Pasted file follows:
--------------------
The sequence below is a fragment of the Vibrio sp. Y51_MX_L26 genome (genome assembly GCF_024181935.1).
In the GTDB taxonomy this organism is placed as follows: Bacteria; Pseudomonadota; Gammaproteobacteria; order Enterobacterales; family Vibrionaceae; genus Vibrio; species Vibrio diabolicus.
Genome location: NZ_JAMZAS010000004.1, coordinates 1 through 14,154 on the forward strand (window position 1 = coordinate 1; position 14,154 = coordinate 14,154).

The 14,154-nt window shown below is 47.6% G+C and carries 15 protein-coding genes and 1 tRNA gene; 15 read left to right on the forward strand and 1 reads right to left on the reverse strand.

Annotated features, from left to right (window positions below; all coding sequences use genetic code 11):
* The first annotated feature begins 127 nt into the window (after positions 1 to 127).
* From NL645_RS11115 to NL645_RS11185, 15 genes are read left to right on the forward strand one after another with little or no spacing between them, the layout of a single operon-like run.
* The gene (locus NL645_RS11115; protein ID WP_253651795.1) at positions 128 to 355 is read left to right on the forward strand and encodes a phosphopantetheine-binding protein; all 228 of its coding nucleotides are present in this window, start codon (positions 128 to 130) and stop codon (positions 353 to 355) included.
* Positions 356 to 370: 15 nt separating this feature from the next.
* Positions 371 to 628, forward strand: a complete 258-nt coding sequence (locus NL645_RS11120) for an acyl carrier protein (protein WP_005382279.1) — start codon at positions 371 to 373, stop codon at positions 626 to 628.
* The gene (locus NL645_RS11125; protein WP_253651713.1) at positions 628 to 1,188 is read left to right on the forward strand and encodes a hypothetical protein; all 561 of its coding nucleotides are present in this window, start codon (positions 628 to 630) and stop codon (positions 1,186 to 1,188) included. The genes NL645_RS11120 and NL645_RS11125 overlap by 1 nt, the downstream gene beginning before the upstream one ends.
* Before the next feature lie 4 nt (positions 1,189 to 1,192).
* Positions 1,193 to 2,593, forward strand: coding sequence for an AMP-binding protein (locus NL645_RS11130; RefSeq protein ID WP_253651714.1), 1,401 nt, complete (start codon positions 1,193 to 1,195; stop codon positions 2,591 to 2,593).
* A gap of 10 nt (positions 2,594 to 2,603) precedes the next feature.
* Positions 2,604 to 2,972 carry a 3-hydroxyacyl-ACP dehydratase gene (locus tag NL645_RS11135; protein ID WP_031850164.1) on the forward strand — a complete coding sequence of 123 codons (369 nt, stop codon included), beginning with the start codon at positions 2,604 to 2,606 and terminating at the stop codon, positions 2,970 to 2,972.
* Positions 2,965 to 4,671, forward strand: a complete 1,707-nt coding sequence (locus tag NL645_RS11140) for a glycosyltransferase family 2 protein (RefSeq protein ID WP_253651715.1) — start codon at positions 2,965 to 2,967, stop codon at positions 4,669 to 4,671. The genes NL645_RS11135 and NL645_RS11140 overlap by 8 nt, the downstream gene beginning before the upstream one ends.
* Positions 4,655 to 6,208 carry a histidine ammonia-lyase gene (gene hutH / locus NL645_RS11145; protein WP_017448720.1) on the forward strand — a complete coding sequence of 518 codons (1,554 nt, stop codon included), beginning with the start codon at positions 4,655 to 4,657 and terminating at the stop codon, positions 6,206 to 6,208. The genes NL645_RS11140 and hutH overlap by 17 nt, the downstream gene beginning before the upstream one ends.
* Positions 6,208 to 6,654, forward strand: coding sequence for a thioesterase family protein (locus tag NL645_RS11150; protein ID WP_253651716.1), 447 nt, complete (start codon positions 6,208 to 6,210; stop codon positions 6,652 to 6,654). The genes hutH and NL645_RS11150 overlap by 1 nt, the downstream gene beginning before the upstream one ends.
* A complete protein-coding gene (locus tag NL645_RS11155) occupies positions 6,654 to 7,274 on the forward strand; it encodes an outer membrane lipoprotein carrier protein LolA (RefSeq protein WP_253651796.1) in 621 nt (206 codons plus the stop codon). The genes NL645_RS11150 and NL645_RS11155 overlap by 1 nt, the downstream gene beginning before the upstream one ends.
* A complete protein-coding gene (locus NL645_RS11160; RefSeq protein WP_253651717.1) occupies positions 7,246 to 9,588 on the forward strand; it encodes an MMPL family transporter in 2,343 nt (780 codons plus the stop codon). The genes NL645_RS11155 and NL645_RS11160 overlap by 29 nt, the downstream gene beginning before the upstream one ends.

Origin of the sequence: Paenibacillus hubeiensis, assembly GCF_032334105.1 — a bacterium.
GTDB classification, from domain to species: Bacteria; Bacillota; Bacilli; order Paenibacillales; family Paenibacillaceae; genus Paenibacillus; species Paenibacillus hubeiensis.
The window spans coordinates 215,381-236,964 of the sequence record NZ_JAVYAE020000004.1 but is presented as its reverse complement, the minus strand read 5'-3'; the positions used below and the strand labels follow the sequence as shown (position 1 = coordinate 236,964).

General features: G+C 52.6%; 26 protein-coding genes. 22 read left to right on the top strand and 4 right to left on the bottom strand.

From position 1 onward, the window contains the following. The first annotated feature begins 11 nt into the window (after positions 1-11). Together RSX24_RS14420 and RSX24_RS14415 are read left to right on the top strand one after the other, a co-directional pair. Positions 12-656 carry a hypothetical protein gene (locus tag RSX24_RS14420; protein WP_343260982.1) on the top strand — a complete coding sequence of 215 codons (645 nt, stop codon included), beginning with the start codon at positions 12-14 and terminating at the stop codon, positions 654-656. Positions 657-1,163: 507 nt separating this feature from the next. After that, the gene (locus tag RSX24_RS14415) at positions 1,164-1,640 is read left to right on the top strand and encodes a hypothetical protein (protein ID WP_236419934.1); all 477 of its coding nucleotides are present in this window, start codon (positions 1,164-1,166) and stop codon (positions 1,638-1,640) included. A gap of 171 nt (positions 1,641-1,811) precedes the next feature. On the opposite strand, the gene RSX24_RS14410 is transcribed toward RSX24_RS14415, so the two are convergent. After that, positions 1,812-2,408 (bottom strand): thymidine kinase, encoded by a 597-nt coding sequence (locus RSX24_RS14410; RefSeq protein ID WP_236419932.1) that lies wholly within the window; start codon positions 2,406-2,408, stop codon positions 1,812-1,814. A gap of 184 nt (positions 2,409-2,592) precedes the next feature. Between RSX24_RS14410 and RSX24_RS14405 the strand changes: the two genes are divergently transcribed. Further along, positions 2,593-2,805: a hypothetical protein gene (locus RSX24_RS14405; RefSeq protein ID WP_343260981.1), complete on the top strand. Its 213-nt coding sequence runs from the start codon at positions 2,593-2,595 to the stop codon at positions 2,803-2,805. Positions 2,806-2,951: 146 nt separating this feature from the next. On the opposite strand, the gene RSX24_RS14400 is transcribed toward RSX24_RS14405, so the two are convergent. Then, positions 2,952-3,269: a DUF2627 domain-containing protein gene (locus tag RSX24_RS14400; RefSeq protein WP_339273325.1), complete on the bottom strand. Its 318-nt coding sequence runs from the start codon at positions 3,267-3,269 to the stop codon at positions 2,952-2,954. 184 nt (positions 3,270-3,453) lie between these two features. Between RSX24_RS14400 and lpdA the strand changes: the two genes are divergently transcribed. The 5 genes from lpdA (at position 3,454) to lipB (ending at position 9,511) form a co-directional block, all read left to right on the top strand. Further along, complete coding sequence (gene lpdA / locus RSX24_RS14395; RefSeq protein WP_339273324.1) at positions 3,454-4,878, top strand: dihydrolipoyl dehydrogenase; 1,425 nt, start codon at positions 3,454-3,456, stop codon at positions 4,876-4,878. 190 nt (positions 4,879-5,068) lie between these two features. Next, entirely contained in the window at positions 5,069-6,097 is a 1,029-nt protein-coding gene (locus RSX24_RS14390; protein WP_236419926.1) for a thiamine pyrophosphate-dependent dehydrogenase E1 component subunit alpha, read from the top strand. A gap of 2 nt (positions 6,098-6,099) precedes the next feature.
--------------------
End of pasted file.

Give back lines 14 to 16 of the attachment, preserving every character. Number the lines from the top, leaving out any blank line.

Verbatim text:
* A gap of 10 nt (positions 2,594 to 2,603) precedes the next feature.
* Positions 2,604 to 2,972 carry a 3-hydroxyacyl-ACP dehydratase gene (locus tag NL645_RS11135; protein ID WP_031850164.1) on the forward strand — a complete coding sequence of 123 codons (369 nt, stop codon included), beginning with the start codon at positions 2,604 to 2,606 and terminating at the stop codon, positions 2,970 to 2,972.
* Positions 2,965 to 4,671, forward strand: a complete 1,707-nt coding sequence (locus tag NL645_RS11140) for a glycosyltransferase family 2 protein (RefSeq protein ID WP_253651715.1) — start codon at positions 2,965 to 2,967, stop codon at positions 4,669 to 4,671. The genes NL645_RS11135 and NL645_RS11140 overlap by 8 nt, the downstream gene beginning before the upstream one ends.